|M.Sc Student||Nave Gideon|
|Subject||Real Time Change Detection of Steady-State Evoked|
|Department||Department of Electrical and Computer Engineering||Supervisors||PROFESSOR EMERITUS Gideon Inbar (Deceased)|
|PROFESSOR EMERITUS Hillel Pratt|
|ASSOCIATE PROF. Menashe Zaaroor|
|Full Thesis text|
Evoked potentials (EP) are the electrical potential generated by the activity of neurons in the brain, and recorded from a human or animal following presentation of a stimulus. EP amplitudes are typically in the order of a microvolt, compared to tens or hundreds of microvolts for spontaneous EEG activity. EP from
the central nervous system consist of three major types according to the sensory system activated: Auditory, Visual and Somato-sensory evoked potentials.
Steady-state evoked potentials (SSEP) are the electrical activity recorded from the scalp in response to high-rate sensory stimulation. SSEP consist of a constituent frequency component matching the stimulation rate, whose amplitude and phase remain constant with time and are sensitive to functional changes in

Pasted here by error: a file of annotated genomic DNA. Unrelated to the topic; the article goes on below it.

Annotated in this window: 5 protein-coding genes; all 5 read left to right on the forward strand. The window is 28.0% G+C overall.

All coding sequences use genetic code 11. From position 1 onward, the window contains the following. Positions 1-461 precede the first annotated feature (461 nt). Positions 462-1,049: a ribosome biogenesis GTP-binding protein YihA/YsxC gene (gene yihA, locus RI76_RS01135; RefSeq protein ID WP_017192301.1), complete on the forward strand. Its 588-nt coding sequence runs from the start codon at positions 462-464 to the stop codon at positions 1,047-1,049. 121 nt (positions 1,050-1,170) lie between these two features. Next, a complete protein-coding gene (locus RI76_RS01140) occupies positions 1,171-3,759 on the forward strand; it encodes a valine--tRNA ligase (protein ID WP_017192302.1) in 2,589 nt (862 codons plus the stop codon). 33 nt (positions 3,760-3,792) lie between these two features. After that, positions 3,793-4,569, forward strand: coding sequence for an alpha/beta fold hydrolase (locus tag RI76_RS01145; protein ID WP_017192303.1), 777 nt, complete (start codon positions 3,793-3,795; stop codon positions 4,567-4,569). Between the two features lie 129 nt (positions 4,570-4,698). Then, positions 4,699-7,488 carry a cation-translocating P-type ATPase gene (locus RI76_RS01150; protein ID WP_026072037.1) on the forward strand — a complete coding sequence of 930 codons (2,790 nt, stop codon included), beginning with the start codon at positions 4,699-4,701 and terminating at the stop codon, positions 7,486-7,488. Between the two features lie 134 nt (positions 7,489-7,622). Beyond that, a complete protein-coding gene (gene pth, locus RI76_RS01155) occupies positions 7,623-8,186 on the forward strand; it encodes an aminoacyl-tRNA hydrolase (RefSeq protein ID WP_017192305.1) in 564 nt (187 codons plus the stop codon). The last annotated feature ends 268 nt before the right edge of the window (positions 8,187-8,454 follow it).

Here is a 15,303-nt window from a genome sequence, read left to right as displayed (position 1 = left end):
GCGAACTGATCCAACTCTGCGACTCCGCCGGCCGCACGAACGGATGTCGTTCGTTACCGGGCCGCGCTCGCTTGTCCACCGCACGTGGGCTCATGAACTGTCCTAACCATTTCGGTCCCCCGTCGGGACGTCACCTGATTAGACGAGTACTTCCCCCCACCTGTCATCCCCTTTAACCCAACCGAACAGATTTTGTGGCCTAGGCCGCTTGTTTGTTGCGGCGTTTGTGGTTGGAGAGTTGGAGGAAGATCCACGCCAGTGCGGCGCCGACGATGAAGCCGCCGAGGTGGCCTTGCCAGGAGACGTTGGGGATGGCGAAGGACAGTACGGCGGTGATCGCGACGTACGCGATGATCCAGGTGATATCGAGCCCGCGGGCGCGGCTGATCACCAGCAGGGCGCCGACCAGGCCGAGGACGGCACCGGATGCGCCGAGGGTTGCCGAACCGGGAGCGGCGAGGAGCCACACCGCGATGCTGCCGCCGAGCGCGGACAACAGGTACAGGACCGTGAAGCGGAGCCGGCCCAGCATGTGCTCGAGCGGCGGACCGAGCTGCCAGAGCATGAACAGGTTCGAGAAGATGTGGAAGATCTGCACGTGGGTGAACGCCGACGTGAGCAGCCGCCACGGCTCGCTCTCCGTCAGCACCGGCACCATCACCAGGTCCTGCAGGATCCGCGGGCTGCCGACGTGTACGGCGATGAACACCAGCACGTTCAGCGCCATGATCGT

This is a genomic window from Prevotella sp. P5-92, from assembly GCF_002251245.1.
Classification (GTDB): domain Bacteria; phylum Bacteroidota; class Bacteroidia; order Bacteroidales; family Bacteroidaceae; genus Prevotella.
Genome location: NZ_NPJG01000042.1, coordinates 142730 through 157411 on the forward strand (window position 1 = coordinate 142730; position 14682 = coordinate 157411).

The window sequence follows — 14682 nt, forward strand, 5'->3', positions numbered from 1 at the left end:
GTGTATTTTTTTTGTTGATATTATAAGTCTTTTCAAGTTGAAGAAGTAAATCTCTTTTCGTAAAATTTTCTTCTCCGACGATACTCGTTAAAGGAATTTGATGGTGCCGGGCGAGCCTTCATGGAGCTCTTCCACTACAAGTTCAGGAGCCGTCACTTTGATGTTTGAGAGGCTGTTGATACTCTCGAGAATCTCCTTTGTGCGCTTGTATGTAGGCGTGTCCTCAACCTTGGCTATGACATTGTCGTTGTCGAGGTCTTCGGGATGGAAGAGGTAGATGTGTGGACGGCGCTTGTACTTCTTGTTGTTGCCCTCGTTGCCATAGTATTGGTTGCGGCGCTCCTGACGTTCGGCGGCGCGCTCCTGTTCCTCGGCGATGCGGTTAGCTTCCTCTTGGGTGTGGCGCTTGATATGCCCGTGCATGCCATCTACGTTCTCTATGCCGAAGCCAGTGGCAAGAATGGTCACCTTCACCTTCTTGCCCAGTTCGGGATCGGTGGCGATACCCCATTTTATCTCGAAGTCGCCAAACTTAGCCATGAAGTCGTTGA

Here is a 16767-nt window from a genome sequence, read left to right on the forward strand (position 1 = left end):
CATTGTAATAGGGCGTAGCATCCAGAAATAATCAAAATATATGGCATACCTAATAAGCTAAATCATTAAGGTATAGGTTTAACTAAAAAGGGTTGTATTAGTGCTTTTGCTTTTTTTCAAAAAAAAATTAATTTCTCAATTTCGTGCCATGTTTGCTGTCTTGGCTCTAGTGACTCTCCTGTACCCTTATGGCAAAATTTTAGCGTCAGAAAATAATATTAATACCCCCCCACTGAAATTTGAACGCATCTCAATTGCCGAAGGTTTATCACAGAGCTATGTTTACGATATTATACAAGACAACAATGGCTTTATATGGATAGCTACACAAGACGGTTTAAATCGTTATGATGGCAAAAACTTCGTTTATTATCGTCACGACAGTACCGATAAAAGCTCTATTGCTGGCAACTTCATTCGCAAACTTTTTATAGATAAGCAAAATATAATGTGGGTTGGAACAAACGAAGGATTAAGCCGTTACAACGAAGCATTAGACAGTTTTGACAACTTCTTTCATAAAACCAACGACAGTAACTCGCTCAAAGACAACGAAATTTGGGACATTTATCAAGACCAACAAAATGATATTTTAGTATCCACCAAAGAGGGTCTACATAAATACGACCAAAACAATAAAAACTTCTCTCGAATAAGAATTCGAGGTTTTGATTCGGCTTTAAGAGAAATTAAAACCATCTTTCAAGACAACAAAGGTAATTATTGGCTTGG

the stimulated sensory system.
Monitoring SSEP during neurosurgical procedures allows identification of an emerging impairment early enough before the damage becomes permanent. In routine practice, SSEP are extracted by averaging of the EEG recordings, allowing detection of neurological changes within approximately a minute. As an alternative to the relatively slow-responding empirical averaging, we present an algorithm that detects changes in the SSEP within seconds. Our system alarms when changes in the SSEP are detected by applying a two step General Likelihood Ratio Test (GLRT) on the unaveraged EEG recordings. This approach, outperforms conventional detection and provides the monitor with a statistical measure of the likelihood that a change
occurred, thus enhancing its sensitivity and reliability. The algorithm’s performance is analyzed using Monte Carlo simulations and compared to previous SSEP monitoring methods, based on measures of Mean Time between False Alarms and Mean Time for Detection. The algorithm was tested on real EEG data recorded under coma at the Neurosurgery department in Rambam hospital, Haifa.